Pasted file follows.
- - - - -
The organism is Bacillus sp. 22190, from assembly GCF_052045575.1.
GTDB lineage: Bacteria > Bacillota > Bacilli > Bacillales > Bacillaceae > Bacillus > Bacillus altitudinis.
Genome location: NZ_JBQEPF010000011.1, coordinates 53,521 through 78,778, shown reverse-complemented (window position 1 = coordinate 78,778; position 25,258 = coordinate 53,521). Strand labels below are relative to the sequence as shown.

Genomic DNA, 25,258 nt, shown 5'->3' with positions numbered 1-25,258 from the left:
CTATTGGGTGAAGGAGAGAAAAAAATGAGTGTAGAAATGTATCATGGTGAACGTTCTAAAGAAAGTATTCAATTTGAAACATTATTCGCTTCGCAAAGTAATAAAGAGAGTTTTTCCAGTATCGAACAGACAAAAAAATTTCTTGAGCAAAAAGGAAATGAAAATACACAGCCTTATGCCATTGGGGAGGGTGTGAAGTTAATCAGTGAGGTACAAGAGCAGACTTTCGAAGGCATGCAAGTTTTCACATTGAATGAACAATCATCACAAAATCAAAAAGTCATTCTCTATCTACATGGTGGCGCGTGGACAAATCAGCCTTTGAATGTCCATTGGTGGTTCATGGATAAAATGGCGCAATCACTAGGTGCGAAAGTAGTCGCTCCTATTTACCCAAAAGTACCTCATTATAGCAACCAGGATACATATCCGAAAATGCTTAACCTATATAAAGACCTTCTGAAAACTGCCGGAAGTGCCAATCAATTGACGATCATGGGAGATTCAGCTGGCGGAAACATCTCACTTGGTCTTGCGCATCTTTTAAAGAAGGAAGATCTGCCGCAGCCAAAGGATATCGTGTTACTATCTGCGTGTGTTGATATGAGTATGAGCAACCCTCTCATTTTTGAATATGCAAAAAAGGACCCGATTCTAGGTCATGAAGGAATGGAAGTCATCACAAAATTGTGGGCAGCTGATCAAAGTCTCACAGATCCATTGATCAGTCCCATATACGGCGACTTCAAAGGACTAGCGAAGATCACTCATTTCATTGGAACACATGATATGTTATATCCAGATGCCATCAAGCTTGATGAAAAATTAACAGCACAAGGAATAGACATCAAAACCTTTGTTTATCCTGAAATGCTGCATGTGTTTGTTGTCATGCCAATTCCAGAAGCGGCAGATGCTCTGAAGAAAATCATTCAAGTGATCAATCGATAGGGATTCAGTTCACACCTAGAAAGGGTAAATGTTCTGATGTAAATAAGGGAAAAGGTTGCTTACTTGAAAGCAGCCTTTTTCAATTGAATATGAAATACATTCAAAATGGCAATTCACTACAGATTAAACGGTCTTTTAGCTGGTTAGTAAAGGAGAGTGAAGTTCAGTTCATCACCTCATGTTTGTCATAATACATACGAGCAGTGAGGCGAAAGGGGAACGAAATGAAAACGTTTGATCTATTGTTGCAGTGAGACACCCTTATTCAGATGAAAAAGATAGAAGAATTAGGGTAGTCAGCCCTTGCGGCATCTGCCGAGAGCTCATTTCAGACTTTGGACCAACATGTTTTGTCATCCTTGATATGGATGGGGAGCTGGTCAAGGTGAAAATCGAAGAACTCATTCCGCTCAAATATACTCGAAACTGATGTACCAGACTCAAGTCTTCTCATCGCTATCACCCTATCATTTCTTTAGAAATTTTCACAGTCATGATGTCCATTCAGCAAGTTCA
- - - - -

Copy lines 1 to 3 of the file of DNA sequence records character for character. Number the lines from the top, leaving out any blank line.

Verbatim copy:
The organism is Bacillus sp. 22190, from assembly GCF_052045575.1.
GTDB lineage: Bacteria > Bacillota > Bacilli > Bacillales > Bacillaceae > Bacillus > Bacillus altitudinis.
Genome location: NZ_JBQEPF010000011.1, coordinates 53,521 through 78,778, shown reverse-complemented (window position 1 = coordinate 78,778; position 25,258 = coordinate 53,521). Strand labels below are relative to the sequence as shown.